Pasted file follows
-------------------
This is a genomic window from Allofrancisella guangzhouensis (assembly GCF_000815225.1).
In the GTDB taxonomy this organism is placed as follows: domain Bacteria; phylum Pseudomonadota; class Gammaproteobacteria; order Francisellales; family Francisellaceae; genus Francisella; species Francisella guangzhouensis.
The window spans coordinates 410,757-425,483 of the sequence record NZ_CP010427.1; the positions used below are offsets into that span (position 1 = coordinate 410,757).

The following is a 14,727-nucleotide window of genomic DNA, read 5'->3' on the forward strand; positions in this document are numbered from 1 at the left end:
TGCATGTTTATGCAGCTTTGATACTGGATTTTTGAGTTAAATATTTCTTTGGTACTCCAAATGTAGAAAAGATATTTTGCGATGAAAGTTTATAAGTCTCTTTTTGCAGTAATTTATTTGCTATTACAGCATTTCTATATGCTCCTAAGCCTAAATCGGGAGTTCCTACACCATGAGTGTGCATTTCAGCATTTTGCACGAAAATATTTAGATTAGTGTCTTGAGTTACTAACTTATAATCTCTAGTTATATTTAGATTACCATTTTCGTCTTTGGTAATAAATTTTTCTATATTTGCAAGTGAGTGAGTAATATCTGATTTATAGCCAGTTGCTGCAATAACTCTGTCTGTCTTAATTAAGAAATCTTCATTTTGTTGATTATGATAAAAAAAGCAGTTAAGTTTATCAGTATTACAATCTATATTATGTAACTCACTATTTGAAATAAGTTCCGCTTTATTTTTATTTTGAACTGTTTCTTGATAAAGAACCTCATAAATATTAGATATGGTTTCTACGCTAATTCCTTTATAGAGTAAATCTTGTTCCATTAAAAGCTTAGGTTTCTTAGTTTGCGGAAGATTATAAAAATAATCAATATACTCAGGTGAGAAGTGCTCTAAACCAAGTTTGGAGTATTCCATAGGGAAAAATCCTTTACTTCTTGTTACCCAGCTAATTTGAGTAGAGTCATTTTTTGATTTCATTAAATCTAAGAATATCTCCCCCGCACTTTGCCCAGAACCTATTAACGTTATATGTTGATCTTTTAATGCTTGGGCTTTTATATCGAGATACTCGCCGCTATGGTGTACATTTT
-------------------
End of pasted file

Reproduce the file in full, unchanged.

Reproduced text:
This is a genomic window from Allofrancisella guangzhouensis (assembly GCF_000815225.1).
In the GTDB taxonomy this organism is placed as follows: domain Bacteria; phylum Pseudomonadota; class Gammaproteobacteria; order Francisellales; family Francisellaceae; genus Francisella; species Francisella guangzhouensis.
The window spans coordinates 410,757-425,483 of the sequence record NZ_CP010427.1; the positions used below are offsets into that span (position 1 = coordinate 410,757).

The following is a 14,727-nucleotide window of genomic DNA, read 5'->3' on the forward strand; positions in this document are numbered from 1 at the left end:
TGCATGTTTATGCAGCTTTGATACTGGATTTTTGAGTTAAATATTTCTTTGGTACTCCAAATGTAGAAAAGATATTTTGCGATGAAAGTTTATAAGTCTCTTTTTGCAGTAATTTATTTGCTATTACAGCATTTCTATATGCTCCTAAGCCTAAATCGGGAGTTCCTACACCATGAGTGTGCATTTCAGCATTTTGCACGAAAATATTTAGATTAGTGTCTTGAGTTACTAACTTATAATCTCTAGTTATATTTAGATTACCATTTTCGTCTTTGGTAATAAATTTTTCTATATTTGCAAGTGAGTGAGTAATATCTGATTTATAGCCAGTTGCTGCAATAACTCTGTCTGTCTTAATTAAGAAATCTTCATTTTGTTGATTATGATAAAAAAAGCAGTTAAGTTTATCAGTATTACAATCTATATTATGTAACTCACTATTTGAAATAAGTTCCGCTTTATTTTTATTTTGAACTGTTTCTTGATAAAGAACCTCATAAATATTAGATATGGTTTCTACGCTAATTCCTTTATAGAGTAAATCTTGTTCCATTAAAAGCTTAGGTTTCTTAGTTTGCGGAAGATTATAAAAATAATCAATATACTCAGGTGAGAAGTGCTCTAAACCAAGTTTGGAGTATTCCATAGGGAAAAATCCTTTACTTCTTGTTACCCAGCTAATTTGAGTAGAGTCATTTTTTGATTTCATTAAATCTAAGAATATCTCCCCCGCACTTTGCCCAGAACCTATTAACGTTATATGTTGATCTTTTAATGCTTGGGCTTTTATATCGAGATACTCGCCGCTATGGTGTACATTTT